During this centennial year of the Russian Revolution, we invite you to examine the tumultuous last phase of the Soviet Union, 1985-91. The heralded rise of Mikhail Gorbachev and his implementation of reforms are examined. They at first seemed promising, with the relaxation of Soviet censorship and the opening up of formerly taboo historical subjects, such as the Stalinist purges and the decimation of the peasantry in the forced industrialization of the 1930s; and with the relaxation of economic controls and the introduction of limited private enterprise. But this hopeful beginning rapidly deteriorated into despair. Political tensions rose. Aging industries and infrastructure were exposed, including most dramatically during the explosion of the Chernobyl nuclear power station in Ukraine in late April 1986. Sharp economic decline set in, including hyperinflation. Old tensions between various Soviet peoples exploded into conflicts. In the matter of just a few years, one of the greatest political and economic collapses in recorded history was underway. And yet, the very real possibility of all-out civil war and utter calamity was averted. We will consider whether the collapse of the Soviet Union was due to its being either fundamentally unreformable or incorrectly reformed.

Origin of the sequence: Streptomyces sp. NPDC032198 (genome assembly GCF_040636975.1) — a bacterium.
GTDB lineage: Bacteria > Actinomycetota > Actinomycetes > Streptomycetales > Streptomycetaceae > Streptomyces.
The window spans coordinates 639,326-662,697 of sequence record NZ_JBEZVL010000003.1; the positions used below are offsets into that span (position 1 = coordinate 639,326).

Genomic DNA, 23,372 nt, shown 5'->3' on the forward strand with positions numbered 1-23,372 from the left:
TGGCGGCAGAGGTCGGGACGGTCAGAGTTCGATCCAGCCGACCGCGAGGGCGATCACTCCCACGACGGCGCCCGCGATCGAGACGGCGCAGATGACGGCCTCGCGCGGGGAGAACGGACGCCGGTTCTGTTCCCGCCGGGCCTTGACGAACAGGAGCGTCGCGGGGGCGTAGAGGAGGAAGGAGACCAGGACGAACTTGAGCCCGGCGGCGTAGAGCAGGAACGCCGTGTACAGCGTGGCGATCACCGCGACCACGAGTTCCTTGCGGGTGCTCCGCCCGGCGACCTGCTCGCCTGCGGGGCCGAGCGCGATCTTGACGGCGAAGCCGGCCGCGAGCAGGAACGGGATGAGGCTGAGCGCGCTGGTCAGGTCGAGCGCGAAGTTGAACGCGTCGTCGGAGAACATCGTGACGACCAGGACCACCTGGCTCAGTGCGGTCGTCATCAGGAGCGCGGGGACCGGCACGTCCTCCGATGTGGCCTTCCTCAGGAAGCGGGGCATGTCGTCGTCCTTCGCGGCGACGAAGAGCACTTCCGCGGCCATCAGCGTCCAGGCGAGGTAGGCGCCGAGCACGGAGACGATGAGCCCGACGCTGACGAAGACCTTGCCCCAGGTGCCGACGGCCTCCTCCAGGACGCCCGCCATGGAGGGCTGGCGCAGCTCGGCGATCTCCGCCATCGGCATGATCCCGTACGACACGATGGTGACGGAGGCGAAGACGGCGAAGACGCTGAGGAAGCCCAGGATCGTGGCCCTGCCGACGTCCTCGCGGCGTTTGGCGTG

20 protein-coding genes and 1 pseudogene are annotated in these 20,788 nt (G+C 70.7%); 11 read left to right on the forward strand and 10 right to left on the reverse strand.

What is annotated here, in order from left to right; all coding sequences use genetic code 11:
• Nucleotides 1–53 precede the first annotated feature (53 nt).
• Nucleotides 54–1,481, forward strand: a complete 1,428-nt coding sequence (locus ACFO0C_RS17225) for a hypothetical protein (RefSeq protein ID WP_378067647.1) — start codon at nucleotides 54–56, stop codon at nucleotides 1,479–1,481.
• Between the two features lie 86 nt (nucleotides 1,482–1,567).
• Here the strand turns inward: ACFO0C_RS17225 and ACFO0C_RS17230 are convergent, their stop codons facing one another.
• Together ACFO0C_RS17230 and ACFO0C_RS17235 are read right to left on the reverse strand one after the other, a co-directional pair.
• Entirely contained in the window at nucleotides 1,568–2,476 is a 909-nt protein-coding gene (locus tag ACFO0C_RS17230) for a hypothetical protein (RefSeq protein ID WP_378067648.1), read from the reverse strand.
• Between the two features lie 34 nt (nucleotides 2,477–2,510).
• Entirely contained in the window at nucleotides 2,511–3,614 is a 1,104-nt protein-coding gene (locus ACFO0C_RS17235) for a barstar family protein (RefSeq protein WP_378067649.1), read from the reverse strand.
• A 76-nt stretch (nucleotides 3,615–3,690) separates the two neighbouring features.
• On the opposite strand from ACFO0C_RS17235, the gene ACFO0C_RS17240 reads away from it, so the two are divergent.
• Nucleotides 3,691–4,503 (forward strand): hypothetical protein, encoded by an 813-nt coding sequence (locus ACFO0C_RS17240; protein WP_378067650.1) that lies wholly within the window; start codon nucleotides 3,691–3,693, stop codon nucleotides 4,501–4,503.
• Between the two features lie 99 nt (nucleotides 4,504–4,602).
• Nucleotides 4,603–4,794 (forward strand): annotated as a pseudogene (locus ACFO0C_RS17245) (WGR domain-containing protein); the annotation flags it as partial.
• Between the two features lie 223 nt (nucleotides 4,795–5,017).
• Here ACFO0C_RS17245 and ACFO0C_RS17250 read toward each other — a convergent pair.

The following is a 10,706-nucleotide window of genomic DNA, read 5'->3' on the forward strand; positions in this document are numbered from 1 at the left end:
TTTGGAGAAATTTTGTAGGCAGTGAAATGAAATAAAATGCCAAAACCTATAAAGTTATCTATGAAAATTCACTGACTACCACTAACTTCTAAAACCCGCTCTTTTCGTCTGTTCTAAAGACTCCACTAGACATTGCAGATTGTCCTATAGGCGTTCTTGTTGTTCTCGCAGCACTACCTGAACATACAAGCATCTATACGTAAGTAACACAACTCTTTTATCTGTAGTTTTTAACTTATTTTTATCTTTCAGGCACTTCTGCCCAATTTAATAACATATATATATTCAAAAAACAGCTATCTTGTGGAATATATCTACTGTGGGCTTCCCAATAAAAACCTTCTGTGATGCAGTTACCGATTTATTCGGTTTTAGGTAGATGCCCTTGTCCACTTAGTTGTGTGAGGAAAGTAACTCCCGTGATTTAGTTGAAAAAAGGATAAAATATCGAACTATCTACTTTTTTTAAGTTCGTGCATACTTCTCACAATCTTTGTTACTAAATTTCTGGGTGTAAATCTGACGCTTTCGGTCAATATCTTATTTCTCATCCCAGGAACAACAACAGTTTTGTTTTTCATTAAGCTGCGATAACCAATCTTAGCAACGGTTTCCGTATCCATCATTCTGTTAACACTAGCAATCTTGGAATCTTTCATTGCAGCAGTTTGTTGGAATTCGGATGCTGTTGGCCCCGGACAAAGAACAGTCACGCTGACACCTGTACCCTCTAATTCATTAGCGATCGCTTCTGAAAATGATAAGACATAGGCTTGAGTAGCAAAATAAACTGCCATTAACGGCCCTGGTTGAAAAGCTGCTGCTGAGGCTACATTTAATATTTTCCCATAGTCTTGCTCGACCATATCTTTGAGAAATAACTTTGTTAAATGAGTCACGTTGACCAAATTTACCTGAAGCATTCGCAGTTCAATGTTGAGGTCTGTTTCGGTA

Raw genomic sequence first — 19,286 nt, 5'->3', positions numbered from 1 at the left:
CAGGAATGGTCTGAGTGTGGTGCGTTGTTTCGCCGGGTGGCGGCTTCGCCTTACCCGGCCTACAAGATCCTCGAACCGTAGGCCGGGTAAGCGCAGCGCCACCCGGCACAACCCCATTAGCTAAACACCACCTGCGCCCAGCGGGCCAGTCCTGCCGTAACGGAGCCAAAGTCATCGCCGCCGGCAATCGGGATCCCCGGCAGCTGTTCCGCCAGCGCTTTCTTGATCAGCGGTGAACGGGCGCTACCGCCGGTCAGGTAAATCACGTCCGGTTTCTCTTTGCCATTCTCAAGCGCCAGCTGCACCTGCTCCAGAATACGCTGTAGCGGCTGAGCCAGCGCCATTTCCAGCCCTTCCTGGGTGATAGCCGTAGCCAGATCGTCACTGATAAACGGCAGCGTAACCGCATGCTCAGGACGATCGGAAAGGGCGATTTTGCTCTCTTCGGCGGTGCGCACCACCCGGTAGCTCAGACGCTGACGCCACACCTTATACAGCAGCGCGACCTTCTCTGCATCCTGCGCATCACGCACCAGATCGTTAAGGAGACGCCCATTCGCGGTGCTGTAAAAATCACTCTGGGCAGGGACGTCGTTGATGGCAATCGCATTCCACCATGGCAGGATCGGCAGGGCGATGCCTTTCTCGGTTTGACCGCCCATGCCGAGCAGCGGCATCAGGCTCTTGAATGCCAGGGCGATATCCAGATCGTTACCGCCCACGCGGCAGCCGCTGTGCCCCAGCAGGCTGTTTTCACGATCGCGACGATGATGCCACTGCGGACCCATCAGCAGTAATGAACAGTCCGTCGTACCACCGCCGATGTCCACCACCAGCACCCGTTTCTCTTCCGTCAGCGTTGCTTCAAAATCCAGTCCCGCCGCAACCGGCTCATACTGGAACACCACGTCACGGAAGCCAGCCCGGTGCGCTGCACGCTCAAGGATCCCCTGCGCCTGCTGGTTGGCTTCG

910.786.01 Homewood campus Wednesdays, Nov. 1 to 29, 6:30 to 8 p.m. Cost: $99 (four sessions)
JHU full-time faculty staff are eligible for 80 percent tuition remission; spouse/same-sex domestic partners, 50 percent. You will be unable to register online and receive the discount. Contact 410-516-8516 for more information.